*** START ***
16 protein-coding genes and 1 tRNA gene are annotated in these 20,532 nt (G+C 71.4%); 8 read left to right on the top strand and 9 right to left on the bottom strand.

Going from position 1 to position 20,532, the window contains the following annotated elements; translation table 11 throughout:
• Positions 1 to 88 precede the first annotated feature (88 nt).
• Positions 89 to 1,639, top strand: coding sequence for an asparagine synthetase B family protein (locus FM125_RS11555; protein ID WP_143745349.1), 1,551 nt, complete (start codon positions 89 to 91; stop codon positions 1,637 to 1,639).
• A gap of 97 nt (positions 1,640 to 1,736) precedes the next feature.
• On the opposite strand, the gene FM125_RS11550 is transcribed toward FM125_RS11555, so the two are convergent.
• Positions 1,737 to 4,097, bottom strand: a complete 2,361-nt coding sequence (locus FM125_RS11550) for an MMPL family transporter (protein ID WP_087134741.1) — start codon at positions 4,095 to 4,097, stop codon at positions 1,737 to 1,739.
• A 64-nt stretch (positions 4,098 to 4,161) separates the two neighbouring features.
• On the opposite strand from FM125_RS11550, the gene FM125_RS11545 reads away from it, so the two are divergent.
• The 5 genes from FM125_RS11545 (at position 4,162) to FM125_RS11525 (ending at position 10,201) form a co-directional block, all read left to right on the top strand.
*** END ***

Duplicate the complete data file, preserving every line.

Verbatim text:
16 protein-coding genes and 1 tRNA gene are annotated in these 20,532 nt (G+C 71.4%); 8 read left to right on the top strand and 9 right to left on the bottom strand.

Going from position 1 to position 20,532, the window contains the following annotated elements; translation table 11 throughout:
• Positions 1 to 88 precede the first annotated feature (88 nt).
• Positions 89 to 1,639, top strand: coding sequence for an asparagine synthetase B family protein (locus FM125_RS11555; protein ID WP_143745349.1), 1,551 nt, complete (start codon positions 89 to 91; stop codon positions 1,637 to 1,639).
• A gap of 97 nt (positions 1,640 to 1,736) precedes the next feature.
• On the opposite strand, the gene FM125_RS11550 is transcribed toward FM125_RS11555, so the two are convergent.
• Positions 1,737 to 4,097, bottom strand: a complete 2,361-nt coding sequence (locus FM125_RS11550) for an MMPL family transporter (protein ID WP_087134741.1) — start codon at positions 4,095 to 4,097, stop codon at positions 1,737 to 1,739.
• A 64-nt stretch (positions 4,098 to 4,161) separates the two neighbouring features.
• On the opposite strand from FM125_RS11550, the gene FM125_RS11545 reads away from it, so the two are divergent.
• The 5 genes from FM125_RS11545 (at position 4,162) to FM125_RS11525 (ending at position 10,201) form a co-directional block, all read left to right on the top strand.